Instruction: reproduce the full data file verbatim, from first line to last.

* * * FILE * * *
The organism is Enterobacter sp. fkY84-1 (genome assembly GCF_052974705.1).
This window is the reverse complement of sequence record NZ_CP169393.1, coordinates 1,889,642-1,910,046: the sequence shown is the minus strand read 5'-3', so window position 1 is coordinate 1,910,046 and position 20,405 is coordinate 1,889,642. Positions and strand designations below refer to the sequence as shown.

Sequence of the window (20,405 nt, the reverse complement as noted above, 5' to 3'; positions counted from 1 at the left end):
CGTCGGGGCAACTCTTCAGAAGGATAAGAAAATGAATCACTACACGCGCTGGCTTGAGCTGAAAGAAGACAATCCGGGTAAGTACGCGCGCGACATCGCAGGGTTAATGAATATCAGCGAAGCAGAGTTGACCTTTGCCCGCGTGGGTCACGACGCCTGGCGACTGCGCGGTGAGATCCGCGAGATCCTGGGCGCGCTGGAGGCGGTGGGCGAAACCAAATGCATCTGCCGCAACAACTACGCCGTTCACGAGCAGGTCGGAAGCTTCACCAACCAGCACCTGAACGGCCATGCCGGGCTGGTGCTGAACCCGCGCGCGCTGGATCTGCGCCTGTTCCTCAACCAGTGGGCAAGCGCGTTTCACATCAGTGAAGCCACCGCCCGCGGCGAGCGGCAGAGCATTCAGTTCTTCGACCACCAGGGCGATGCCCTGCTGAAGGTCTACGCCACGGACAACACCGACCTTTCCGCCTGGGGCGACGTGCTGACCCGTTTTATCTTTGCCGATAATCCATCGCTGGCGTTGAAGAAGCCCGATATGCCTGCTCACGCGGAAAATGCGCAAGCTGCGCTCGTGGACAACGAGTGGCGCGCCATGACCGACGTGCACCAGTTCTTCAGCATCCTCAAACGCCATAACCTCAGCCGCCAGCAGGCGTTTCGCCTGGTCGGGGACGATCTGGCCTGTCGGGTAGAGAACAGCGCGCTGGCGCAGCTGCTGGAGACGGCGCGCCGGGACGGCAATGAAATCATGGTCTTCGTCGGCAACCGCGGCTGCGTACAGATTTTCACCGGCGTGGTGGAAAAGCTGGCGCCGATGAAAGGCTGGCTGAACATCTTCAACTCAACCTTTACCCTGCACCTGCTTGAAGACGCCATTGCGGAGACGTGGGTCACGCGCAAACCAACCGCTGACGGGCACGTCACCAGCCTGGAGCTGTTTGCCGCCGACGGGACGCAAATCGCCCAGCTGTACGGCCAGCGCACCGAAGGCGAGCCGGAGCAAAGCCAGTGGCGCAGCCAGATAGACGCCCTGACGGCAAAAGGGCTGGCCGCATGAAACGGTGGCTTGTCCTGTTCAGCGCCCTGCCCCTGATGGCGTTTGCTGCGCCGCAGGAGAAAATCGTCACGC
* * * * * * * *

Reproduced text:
The organism is Enterobacter sp. fkY84-1 (genome assembly GCF_052974705.1).
This window is the reverse complement of sequence record NZ_CP169393.1, coordinates 1,889,642-1,910,046: the sequence shown is the minus strand read 5'-3', so window position 1 is coordinate 1,910,046 and position 20,405 is coordinate 1,889,642. Positions and strand designations below refer to the sequence as shown.

Sequence of the window (20,405 nt, the reverse complement as noted above, 5' to 3'; positions counted from 1 at the left end):
CGTCGGGGCAACTCTTCAGAAGGATAAGAAAATGAATCACTACACGCGCTGGCTTGAGCTGAAAGAAGACAATCCGGGTAAGTACGCGCGCGACATCGCAGGGTTAATGAATATCAGCGAAGCAGAGTTGACCTTTGCCCGCGTGGGTCACGACGCCTGGCGACTGCGCGGTGAGATCCGCGAGATCCTGGGCGCGCTGGAGGCGGTGGGCGAAACCAAATGCATCTGCCGCAACAACTACGCCGTTCACGAGCAGGTCGGAAGCTTCACCAACCAGCACCTGAACGGCCATGCCGGGCTGGTGCTGAACCCGCGCGCGCTGGATCTGCGCCTGTTCCTCAACCAGTGGGCAAGCGCGTTTCACATCAGTGAAGCCACCGCCCGCGGCGAGCGGCAGAGCATTCAGTTCTTCGACCACCAGGGCGATGCCCTGCTGAAGGTCTACGCCACGGACAACACCGACCTTTCCGCCTGGGGCGACGTGCTGACCCGTTTTATCTTTGCCGATAATCCATCGCTGGCGTTGAAGAAGCCCGATATGCCTGCTCACGCGGAAAATGCGCAAGCTGCGCTCGTGGACAACGAGTGGCGCGCCATGACCGACGTGCACCAGTTCTTCAGCATCCTCAAACGCCATAACCTCAGCCGCCAGCAGGCGTTTCGCCTGGTCGGGGACGATCTGGCCTGTCGGGTAGAGAACAGCGCGCTGGCGCAGCTGCTGGAGACGGCGCGCCGGGACGGCAATGAAATCATGGTCTTCGTCGGCAACCGCGGCTGCGTACAGATTTTCACCGGCGTGGTGGAAAAGCTGGCGCCGATGAAAGGCTGGCTGAACATCTTCAACTCAACCTTTACCCTGCACCTGCTTGAAGACGCCATTGCGGAGACGTGGGTCACGCGCAAACCAACCGCTGACGGGCACGTCACCAGCCTGGAGCTGTTTGCCGCCGACGGGACGCAAATCGCCCAGCTGTACGGCCAGCGCACCGAAGGCGAGCCGGAGCAAAGCCAGTGGCGCAGCCAGATAGACGCCCTGACGGCAAAAGGGCTGGCCGCATGAAACGGTGGCTTGTCCTGTTCAGCGCCCTGCCCCTGATGGCGTTTGCTGCGCCGCAGGAGAAAATCGTCACGC